Their role in war and work

The highland pony's role in work

  • Working Highland

    Working Highland

Highland ponies have always been regarded as utility animals. For generations they served as pack and pannier carriers and were also ideally suited to all kinds of farm work, from ploughing the fields and carrying the crofters to market, to bringing home the peat across treacherous and boggy ground. Although mechanization has largely ousted the ponies from these traditional tasks, some are still used for light carting, row-crop work, and by cattlemen and shepherds on the hills. They are also used quite widely for forestry, dragging thinnings out of steep or soft ground, and for carrying bundles of young trees for planting to sites where motor vehicles cannot go.

The highland pony's role in war

  • An impressive Highland mane

    An impressive Highland mane

The history of the Scottish Highlands was never peaceful, and it is likely that the ponies were used by the warring clans, so it seems appropriate that numbers of them served in the Army, even as recently as the Second World War, when they were with the Lovat Scouts. At one time troops mounted on Highland ponies formed part of the Scottish Horse raised by the Dukes of Atholl and were present in Edinburgh on the occasion of the King's visit in 1903. For many years Highland ponies have been associated with the sports of stalking and shooting. The ponies' great strength and their natural sure-footedness assures their continued demand for carrying sportsmen up the Scottish hills and carrying stags weighing up to sixteen stones (with a special saddle, itself a considerable weight) down those same rough, precipitous hills.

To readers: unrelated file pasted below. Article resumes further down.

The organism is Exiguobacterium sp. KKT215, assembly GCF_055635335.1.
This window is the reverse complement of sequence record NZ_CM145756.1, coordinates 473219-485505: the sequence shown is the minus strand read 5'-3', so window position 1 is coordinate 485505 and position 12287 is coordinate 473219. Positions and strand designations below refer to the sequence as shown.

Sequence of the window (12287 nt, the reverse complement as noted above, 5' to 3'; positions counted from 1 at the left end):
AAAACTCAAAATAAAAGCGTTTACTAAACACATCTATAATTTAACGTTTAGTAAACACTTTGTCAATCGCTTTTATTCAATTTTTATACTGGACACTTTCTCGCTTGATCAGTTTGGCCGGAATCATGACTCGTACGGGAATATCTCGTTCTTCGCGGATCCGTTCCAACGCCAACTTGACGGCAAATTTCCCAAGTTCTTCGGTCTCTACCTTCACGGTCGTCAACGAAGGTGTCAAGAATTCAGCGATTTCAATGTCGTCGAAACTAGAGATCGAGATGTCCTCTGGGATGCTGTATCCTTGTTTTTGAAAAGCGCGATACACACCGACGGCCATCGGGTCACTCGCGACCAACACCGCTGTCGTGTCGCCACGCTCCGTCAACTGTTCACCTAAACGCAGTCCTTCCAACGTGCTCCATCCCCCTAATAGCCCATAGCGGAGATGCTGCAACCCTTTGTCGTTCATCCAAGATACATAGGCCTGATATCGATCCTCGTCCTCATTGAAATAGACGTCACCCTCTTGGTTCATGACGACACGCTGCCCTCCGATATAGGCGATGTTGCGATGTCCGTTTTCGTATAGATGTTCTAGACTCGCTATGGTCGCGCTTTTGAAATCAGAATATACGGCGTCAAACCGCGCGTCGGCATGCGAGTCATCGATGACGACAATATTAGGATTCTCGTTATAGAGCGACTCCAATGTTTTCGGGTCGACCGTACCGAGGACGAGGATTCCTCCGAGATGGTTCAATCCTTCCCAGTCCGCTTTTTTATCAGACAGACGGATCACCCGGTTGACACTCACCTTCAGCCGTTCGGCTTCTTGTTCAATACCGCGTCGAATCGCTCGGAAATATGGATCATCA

Royal life

The value of these ponies as a means of seeing the beautiful Scottish mountains has been appreciated at least since the days of Queen Victoria. In "Life in the Highlands" the Queen describes a September day in 1842 when she and Prince Albert were the guests of the Duke of Atholl at Blair Castle: "We set off on ponies to go up one of the hills, Albert riding the dun pony and I the grey, attended only by Sandy McAra in the Highland dress. We went out the back way across the ford, Sandy leading my pony and Albert following closely, the water reaching above Sandy's knees". This charming picture suggests that the Queen enjoyed what has now become one of the most popular forms of sporting holidays - pony trekking - and it is surely no coincidence that the first trekking centre was founded in Scotland, using Highland ponies. This was at Newtonmore in Inverness-shire, where the late Mr Ewen Ormiston started a trekking centre in 1952.

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